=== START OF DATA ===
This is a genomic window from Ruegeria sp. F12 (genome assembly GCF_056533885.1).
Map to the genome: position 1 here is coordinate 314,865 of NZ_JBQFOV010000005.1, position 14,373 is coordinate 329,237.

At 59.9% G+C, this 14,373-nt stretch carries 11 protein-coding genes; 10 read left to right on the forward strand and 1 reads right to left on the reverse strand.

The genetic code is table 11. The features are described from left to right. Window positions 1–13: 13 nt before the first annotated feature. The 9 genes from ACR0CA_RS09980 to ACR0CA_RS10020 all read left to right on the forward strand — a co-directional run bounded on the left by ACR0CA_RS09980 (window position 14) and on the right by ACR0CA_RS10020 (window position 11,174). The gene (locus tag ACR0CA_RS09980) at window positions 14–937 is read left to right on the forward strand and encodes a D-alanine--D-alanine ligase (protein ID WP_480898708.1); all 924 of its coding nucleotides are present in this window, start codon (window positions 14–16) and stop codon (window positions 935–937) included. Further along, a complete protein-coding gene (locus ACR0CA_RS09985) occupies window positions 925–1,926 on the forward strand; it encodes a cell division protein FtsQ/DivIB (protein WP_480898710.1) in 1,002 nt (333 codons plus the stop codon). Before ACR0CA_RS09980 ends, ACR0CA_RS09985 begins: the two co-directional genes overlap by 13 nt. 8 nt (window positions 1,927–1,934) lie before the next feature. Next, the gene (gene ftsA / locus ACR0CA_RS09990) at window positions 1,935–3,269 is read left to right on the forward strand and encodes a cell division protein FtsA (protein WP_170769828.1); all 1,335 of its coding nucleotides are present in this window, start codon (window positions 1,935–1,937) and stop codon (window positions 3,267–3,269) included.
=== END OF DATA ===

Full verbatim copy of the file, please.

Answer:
This is a genomic window from Ruegeria sp. F12 (genome assembly GCF_056533885.1).
Map to the genome: position 1 here is coordinate 314,865 of NZ_JBQFOV010000005.1, position 14,373 is coordinate 329,237.

At 59.9% G+C, this 14,373-nt stretch carries 11 protein-coding genes; 10 read left to right on the forward strand and 1 reads right to left on the reverse strand.

The genetic code is table 11. The features are described from left to right. Window positions 1–13: 13 nt before the first annotated feature. The 9 genes from ACR0CA_RS09980 to ACR0CA_RS10020 all read left to right on the forward strand — a co-directional run bounded on the left by ACR0CA_RS09980 (window position 14) and on the right by ACR0CA_RS10020 (window position 11,174). The gene (locus tag ACR0CA_RS09980) at window positions 14–937 is read left to right on the forward strand and encodes a D-alanine--D-alanine ligase (protein ID WP_480898708.1); all 924 of its coding nucleotides are present in this window, start codon (window positions 14–16) and stop codon (window positions 935–937) included. Further along, a complete protein-coding gene (locus ACR0CA_RS09985) occupies window positions 925–1,926 on the forward strand; it encodes a cell division protein FtsQ/DivIB (protein WP_480898710.1) in 1,002 nt (333 codons plus the stop codon). Before ACR0CA_RS09980 ends, ACR0CA_RS09985 begins: the two co-directional genes overlap by 13 nt. 8 nt (window positions 1,927–1,934) lie before the next feature. Next, the gene (gene ftsA / locus ACR0CA_RS09990) at window positions 1,935–3,269 is read left to right on the forward strand and encodes a cell division protein FtsA (protein WP_170769828.1); all 1,335 of its coding nucleotides are present in this window, start codon (window positions 1,935–1,937) and stop codon (window positions 3,267–3,269) included.